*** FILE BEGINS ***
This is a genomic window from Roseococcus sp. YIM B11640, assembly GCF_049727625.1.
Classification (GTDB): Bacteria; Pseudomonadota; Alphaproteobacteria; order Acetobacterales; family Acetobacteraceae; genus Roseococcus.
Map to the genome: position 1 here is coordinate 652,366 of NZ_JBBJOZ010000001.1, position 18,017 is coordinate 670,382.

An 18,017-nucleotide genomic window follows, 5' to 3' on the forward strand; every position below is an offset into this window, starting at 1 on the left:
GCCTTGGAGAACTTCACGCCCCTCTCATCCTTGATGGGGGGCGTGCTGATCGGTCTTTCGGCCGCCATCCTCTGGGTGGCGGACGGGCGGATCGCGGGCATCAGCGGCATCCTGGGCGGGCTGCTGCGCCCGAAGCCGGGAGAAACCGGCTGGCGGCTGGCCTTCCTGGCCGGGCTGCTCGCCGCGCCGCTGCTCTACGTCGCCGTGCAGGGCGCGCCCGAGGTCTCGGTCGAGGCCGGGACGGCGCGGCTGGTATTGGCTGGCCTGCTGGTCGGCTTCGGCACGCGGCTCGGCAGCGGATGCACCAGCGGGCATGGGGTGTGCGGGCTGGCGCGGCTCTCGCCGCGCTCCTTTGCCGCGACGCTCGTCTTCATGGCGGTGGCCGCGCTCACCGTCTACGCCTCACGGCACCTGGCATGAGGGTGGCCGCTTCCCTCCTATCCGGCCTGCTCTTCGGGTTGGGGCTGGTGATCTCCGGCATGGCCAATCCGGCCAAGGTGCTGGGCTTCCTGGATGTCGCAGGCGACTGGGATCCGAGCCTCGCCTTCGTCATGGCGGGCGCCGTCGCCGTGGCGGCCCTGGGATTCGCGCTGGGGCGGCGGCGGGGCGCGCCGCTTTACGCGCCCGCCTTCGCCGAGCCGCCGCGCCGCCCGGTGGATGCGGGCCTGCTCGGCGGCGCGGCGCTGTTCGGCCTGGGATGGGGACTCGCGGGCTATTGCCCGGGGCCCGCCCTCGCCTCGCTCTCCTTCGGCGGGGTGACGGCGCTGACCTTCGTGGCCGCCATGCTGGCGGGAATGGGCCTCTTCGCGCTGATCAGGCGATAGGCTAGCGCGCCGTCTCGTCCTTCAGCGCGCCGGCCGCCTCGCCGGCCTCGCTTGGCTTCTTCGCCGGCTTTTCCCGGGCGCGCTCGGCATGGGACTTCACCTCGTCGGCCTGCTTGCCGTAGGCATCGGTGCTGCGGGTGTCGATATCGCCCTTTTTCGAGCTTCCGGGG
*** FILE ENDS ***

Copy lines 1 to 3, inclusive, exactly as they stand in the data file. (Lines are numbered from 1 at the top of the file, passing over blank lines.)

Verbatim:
This is a genomic window from Roseococcus sp. YIM B11640, assembly GCF_049727625.1.
Classification (GTDB): Bacteria; Pseudomonadota; Alphaproteobacteria; order Acetobacterales; family Acetobacteraceae; genus Roseococcus.
Map to the genome: position 1 here is coordinate 652,366 of NZ_JBBJOZ010000001.1, position 18,017 is coordinate 670,382.